On 5 December 2015, Silver Mountain raced her way into the history books by winning the Cape Fillies Guineas. One doesn’t often write about the horse that finished second, but when that horse is called Our Destiny and runs in the red and yellow silks of Ralph and Val Rixon, one makes an exception.
Ralph and Val are one of racing, if not life’s, larger than life characters and it is a joy to not only have them back on course, but seeing them have a really nice filly – and a homebred one at that! Our Destiny comes with a lovely story, which Val tells with relish. “The grandam, Galactic Way, was a polo pony that we gave to a friend in Durban called Johnny Rey. She was quite well bred and when it looked as though the family was on the up, we got hold of her and sent her to Terry Silcock. We bred her to Sapieha and that really goes back – Terrance (Millard) had a share in that horse, so it’s quite a story. “
Ralph continues, “We got Plumosa, which we raced in partnership with Johnny. When she retired I offered to buy him out, but he said he’d stuck out all these years with us, and wanted to stay in. The first foal was a very nice horse that Woodruff had (Disa Leader). We had very high hopes and it won 3 or 4 like a champ, but something happened and it went cold on us. Geoff said he could get a price for him from Mauritius, so we sent him there and he won 7 races and was Mauritius Horse of the Year in 2010. Then he was sold to Dubai.”
Plumosa’s next foal was Split The Profit, who was a useful sort over sprint distances and raced with Glen Kotzen and Mitch Wiese. “It was with much gnashing of teeth on my part that we sent her to Var – he’s quite expensive – but this is the result!” says Val cheerfully. Our Destiny has had 4 starts for a win and 3 seconds, most recently to Silver Mountain in the Cape Fillies Guineas.
Val’s father was the wine maker at Constantia and she learned to ride as a child. Ralph was born in Claremont, “right near where all the professional trainers had all their stables. Doncaster Road in Kenilworth was like Milnerton is now – all the trainers, like Gorton and Syd Garett, were along there. My mother was from Holland and came to South Africa as an 18 year old. My father was an RAF aircraft mechanic. After the war they sent a lot of planes out here and were here for 5 or 6 years. Dad was in charge of the mechanical side of them. When they packed up, he said he liked it such a lot, he was staying. He met my mother, got married and that was that.”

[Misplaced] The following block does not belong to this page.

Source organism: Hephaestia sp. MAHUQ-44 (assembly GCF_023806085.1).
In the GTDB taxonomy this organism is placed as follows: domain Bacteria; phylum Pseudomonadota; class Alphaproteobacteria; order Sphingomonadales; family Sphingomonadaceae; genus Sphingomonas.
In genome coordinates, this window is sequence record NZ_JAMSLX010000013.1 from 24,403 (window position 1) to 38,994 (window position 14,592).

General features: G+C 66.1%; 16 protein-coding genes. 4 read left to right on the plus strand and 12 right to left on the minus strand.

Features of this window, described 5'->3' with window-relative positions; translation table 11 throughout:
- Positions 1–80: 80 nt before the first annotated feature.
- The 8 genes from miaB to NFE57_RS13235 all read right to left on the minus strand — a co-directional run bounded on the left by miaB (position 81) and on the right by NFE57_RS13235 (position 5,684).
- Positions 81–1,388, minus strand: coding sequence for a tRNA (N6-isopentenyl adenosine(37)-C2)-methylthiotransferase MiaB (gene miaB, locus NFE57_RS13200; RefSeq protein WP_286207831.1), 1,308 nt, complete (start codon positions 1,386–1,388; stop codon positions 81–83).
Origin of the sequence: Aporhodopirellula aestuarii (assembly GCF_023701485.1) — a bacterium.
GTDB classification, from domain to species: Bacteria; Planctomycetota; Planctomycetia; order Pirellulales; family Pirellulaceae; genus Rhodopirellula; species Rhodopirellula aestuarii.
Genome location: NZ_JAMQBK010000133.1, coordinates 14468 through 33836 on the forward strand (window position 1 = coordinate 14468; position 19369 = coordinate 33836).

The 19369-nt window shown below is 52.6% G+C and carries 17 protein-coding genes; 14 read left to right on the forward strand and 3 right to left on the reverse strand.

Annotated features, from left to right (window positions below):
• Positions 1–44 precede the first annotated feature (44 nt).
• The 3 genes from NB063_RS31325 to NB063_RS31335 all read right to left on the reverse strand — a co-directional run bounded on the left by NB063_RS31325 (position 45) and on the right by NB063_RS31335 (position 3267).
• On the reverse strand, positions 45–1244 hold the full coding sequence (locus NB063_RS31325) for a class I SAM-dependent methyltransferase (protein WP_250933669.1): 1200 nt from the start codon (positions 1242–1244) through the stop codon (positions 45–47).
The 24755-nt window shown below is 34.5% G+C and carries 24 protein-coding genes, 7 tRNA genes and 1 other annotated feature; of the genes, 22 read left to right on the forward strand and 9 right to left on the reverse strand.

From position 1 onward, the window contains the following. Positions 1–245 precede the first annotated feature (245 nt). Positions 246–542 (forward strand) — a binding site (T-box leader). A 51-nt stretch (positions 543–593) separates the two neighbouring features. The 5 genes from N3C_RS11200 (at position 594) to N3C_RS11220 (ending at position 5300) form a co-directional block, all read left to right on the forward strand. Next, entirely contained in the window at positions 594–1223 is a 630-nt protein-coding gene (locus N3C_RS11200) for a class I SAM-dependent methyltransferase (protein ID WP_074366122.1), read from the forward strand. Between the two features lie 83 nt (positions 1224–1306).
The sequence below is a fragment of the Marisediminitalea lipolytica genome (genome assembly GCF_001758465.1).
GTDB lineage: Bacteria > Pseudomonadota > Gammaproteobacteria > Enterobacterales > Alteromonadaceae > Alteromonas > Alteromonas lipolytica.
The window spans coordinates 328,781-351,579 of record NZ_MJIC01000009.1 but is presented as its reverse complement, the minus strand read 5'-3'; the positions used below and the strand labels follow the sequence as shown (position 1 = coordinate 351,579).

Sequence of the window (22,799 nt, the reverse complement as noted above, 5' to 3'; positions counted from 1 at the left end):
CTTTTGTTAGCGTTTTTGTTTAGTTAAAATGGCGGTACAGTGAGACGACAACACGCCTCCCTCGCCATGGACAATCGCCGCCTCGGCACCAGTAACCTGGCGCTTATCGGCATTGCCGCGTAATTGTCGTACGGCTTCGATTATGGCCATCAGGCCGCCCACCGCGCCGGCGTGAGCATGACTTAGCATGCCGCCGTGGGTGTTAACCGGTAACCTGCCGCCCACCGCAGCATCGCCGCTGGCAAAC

Ralph was the second of the couple’s four children. His sister Joyce, his senior by two years, went on to marry Terrance Millard. “After school we used to toddle down to the stables and look at the horses. Eventually the grooms put us on and lead us around. The horses quietened down once we were on their backs and that’s how it started.” Ralph started riding work and eventually had a string of amateur racehorses. He was also an accomplished polo player. “The polo field was behind Kenilworth – everything was close.”
“In those days, Durbanville was an amateur track. The weights were higher and all of us that couldn’t be jockeys rode there – Terrance, Button, Alan Higgins – the whole lot of us. When they turned Durbanville into a professional course, most of us became professional trainers.”
“I was involved in a big way. As a youngster of 16 I had about 15 horses in training. My father said the racing game was not a good business to be in and said I must either take a trade or go my own way, so I became an apprentice carpenter. I did 5 years with my uncle, who was a big builder in Cape Town and once I finished, Val and I got married in 1953. A friend of Val’s parents said come to Northern Rhodesia, there’s work and good money and I said ‘that’s me!’ and we packed up and went for two years. That stretched into 14, but within 5 years I’d organised professional racing in Northern Rhodesia on the copper belt. It was very nice and one of the things I appreciated doing in my life. There were 4 mines up there approximately 30 km from each other. Each made their own racecourse. The kids had gymkhanas on a Saturday and we’d have an 8 race card of flat racing on Sundays. Val was my work rider and was Champion jockey in 1966,” he says proudly.
After 14 years, the Rixons returned to South Africa. Ralph continues. “Somebody found out that I was home and said there was a big contract in Observatory they wanted me to work on. I said I was going to start training. They said please do this and offered me a good bonus, so I built the place. In the meantime I’d bought ground in Philippi and started building stables there. I got a bulldozer and cleared all the bush and made a beautiful sand track. Nine months after I stopped work, I took out my license and started training.”